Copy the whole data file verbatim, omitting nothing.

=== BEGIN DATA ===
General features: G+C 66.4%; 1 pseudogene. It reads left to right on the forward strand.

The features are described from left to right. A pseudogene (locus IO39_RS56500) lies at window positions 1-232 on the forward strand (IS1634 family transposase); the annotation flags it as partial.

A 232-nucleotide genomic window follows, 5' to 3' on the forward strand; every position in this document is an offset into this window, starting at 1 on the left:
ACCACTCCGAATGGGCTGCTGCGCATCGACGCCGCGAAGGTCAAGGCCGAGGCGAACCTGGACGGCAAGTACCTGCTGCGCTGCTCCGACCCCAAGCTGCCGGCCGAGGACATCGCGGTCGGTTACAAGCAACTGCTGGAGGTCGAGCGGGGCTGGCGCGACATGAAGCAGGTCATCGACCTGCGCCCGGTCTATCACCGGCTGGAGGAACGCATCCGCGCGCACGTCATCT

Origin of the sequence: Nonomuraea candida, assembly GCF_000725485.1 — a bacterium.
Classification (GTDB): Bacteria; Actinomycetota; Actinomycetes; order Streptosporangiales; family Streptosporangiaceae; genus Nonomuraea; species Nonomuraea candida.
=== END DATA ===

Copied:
General features: G+C 66.4%; 1 pseudogene. It reads left to right on the forward strand.

The features are described from left to right. A pseudogene (locus IO39_RS56500) lies at window positions 1-232 on the forward strand (IS1634 family transposase); the annotation flags it as partial.

A 232-nucleotide genomic window follows, 5' to 3' on the forward strand; every position in this document is an offset into this window, starting at 1 on the left:
ACCACTCCGAATGGGCTGCTGCGCATCGACGCCGCGAAGGTCAAGGCCGAGGCGAACCTGGACGGCAAGTACCTGCTGCGCTGCTCCGACCCCAAGCTGCCGGCCGAGGACATCGCGGTCGGTTACAAGCAACTGCTGGAGGTCGAGCGGGGCTGGCGCGACATGAAGCAGGTCATCGACCTGCGCCCGGTCTATCACCGGCTGGAGGAACGCATCCGCGCGCACGTCATCT

Origin of the sequence: Nonomuraea candida, assembly GCF_000725485.1 — a bacterium.
Classification (GTDB): Bacteria; Actinomycetota; Actinomycetes; order Streptosporangiales; family Streptosporangiaceae; genus Nonomuraea; species Nonomuraea candida.